Wednesday, July 24, 2019

Book: Spirit filled: Normal Christian Living

Being filled with God’s Spirit is not a special blessing locked up for the select few, but the normal experience God has planned for all Christians.

Spirit Filled is written in plain language for ordinary Christians. While it is perfectly designed for group use, it can be equally enjoyed as a book in its own right.

The authors Steen Olsen and Noel Due are experienced Lutheran pastors and church leaders who know the difficulties and demands of everyday life. Every chapter is filled with encouragement, and the whole book is a breath of fresh air to weary hearts.

Meeting the Holy Spirit in the Bible
Meeting the Holy Spirit in person
Meeting the Holy Spirit as the people of faith
Meeting the Holy Spirit:  God's ultimate gift
Being filled with the Spirit
The Holy Spirit:  the giving gift
Participating in the Spirit's gifts
Enjoying the fruit of the Spirit
The Spirit teaches us to cry 'Jesus is Lord'
The Spirit teaches us to cry 'Come'
The Spirit and your future.

If you are worried whether the Holy Spirit is active in your life, if your Christian faith is a bit wobbly, your love has cooled, and your hope become uncertain, this is just the book for you – and anyone you know who is in the same situation. This wonderful study doesn’t tell you what you have to do to get back on track in your spiritual life, but what God has done for you and is still doing. Here is the gospel of the Holy Spirit who implants us into Christ who leads us to the heavenly Father.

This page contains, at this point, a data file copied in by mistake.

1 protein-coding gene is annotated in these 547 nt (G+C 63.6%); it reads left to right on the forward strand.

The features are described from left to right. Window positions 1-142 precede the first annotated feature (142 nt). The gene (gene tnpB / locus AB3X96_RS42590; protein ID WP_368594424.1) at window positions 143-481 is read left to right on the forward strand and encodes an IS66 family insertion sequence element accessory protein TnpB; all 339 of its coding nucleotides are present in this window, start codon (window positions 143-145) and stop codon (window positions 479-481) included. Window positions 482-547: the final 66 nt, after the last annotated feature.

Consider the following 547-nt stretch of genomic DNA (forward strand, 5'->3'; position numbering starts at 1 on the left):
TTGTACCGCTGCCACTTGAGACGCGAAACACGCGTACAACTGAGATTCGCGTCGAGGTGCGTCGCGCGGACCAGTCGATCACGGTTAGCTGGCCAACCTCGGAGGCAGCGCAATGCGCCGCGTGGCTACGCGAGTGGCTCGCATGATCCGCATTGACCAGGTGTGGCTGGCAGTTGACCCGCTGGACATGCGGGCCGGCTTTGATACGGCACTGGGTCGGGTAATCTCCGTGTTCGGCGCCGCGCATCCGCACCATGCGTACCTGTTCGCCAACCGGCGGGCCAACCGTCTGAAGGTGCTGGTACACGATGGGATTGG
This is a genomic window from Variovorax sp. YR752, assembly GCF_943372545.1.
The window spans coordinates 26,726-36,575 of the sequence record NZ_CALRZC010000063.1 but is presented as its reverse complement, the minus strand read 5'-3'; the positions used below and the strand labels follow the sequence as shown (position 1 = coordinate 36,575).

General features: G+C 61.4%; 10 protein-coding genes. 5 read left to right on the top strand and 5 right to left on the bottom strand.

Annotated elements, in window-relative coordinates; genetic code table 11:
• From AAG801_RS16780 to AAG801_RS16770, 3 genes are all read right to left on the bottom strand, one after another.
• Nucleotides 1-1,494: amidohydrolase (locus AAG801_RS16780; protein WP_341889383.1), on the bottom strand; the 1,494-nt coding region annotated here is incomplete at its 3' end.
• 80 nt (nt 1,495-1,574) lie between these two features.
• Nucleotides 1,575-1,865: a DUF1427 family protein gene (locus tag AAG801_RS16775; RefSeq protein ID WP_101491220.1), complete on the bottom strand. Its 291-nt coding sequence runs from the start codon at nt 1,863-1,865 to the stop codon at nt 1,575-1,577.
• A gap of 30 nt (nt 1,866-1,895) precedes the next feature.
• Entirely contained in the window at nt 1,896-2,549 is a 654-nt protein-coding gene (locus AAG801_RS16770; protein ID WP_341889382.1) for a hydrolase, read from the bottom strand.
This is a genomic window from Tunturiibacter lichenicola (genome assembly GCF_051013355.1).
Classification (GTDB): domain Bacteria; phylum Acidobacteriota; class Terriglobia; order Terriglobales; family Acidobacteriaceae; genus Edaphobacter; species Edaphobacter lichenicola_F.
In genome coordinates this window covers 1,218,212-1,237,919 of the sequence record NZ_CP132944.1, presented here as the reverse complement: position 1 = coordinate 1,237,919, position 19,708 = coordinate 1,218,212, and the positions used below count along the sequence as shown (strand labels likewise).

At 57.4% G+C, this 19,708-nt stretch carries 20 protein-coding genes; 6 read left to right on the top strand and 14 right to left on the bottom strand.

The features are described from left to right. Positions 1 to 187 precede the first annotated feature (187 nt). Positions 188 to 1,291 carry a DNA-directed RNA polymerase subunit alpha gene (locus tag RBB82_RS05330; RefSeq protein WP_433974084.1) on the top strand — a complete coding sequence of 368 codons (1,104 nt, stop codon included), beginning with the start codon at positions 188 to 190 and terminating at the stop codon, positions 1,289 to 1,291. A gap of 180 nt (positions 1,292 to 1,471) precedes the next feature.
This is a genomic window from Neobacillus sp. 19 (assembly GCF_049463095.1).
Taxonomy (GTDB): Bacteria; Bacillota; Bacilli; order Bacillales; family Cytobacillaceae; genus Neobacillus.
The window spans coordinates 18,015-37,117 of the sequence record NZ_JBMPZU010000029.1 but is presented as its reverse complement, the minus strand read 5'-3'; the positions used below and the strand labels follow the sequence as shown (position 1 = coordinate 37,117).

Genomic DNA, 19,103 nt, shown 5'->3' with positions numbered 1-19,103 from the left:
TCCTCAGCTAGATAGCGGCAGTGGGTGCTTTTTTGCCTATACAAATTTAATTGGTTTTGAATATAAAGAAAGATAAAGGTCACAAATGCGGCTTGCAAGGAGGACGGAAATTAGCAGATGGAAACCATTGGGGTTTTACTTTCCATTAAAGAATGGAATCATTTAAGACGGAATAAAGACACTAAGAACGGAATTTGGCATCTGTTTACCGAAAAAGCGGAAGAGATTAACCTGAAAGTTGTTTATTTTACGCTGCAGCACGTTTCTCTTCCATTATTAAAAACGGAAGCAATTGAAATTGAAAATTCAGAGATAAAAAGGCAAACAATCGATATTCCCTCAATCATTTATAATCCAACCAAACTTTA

Noel Due and Steen Olsen present profound theology in simple, non-technical language.
What I love most is the way in which they don’t refer to the scriptures in order to find proof texts, but let the Spirit-inspired Word be the first and most important voice. Communal listening to the sacred text and sacramental celebration have priority over individual experience. The twelve chapters reflect familiarity with debate on the person and work of the Holy Spirit, but without being confrontational or argumentative.
That being Spirit-filled is the normal thing in being a believer is a breath of fresh air. If you sense that I’m excited about this book you are not wrong. Please read and share it.
Revd Dr Vic Pfitzner emeritus Lecturer and former Principal of Luther Seminary/Australian Lutheran College, Adelaide South Australia